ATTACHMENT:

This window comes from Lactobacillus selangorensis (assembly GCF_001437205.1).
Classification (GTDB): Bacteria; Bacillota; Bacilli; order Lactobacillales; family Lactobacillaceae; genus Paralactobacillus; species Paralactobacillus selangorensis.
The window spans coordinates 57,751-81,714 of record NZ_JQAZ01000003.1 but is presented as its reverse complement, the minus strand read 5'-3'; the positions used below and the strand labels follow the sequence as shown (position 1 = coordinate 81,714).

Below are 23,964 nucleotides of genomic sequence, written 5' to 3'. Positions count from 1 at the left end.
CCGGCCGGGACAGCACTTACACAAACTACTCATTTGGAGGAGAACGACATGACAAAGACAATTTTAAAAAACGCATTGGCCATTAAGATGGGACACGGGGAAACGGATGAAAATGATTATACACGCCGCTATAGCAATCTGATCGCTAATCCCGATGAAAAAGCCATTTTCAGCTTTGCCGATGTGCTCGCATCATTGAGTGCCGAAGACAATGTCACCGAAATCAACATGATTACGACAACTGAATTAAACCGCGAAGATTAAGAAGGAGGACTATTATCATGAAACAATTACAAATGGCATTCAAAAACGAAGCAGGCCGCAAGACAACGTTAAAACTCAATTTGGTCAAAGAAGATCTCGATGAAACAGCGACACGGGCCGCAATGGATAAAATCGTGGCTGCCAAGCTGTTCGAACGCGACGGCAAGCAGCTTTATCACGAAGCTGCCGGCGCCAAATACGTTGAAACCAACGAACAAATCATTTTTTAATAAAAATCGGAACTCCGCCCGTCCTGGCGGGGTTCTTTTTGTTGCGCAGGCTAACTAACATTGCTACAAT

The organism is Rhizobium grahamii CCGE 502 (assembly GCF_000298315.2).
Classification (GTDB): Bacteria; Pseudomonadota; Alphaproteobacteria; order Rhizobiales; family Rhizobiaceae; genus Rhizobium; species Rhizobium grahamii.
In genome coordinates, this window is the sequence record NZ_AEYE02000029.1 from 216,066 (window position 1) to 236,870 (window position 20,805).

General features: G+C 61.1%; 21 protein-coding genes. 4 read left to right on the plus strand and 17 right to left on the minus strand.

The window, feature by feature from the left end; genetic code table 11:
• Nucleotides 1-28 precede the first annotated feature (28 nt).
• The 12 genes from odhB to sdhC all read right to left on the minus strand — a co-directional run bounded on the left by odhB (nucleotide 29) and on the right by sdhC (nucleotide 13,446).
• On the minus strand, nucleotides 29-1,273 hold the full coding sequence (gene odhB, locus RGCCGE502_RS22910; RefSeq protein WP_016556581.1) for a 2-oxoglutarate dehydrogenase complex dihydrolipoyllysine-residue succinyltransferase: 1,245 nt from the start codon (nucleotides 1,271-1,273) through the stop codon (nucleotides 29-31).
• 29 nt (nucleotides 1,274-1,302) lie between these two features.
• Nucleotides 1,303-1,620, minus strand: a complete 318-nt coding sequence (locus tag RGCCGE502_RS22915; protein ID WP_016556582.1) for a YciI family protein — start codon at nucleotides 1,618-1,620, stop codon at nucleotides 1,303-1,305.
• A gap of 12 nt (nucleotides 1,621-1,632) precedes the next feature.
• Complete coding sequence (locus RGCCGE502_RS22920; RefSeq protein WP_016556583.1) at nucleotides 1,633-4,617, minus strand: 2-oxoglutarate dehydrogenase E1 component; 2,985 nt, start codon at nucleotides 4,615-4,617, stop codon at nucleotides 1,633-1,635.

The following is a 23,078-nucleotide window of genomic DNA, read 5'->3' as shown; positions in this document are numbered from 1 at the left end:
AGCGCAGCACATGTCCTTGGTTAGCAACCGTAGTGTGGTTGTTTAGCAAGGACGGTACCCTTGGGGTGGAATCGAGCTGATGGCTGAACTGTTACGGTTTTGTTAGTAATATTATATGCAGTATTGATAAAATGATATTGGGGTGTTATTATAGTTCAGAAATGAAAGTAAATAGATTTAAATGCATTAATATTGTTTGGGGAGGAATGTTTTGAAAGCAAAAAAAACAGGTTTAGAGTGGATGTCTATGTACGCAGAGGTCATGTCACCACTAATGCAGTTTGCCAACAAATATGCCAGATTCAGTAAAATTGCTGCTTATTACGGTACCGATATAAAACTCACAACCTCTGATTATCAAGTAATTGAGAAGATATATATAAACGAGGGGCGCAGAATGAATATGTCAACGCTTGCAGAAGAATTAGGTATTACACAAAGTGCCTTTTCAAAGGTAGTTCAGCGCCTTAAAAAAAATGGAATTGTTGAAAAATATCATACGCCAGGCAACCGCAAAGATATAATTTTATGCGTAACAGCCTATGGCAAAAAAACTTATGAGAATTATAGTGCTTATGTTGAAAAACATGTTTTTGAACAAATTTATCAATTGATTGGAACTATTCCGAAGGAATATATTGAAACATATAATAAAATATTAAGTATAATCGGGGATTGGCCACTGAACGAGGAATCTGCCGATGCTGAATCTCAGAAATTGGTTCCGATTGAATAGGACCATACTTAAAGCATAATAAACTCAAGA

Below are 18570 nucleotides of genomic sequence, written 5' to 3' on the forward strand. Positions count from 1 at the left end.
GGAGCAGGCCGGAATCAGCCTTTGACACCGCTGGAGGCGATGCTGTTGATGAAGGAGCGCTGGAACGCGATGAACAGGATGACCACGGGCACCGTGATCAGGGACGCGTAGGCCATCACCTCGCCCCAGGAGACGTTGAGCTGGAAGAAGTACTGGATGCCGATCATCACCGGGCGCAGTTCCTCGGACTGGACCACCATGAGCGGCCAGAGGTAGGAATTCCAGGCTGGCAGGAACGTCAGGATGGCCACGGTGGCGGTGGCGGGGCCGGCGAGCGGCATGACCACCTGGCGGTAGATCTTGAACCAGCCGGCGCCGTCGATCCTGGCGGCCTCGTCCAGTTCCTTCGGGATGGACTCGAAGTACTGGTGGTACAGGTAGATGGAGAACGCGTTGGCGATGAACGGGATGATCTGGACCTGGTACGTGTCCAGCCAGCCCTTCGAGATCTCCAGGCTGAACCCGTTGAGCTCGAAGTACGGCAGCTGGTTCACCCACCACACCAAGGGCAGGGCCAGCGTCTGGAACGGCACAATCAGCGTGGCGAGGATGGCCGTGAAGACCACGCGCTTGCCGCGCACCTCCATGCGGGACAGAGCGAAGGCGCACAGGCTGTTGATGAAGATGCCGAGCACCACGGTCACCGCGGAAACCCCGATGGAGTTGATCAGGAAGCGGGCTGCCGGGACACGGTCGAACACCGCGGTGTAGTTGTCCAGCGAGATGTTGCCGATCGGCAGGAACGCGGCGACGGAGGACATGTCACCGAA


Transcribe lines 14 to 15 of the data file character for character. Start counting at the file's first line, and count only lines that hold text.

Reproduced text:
• 29 nt (nucleotides 1,274-1,302) lie between these two features.
• Nucleotides 1,303-1,620, minus strand: a complete 318-nt coding sequence (locus tag RGCCGE502_RS22915; protein ID WP_016556582.1) for a YciI family protein — start codon at nucleotides 1,618-1,620, stop codon at nucleotides 1,303-1,305.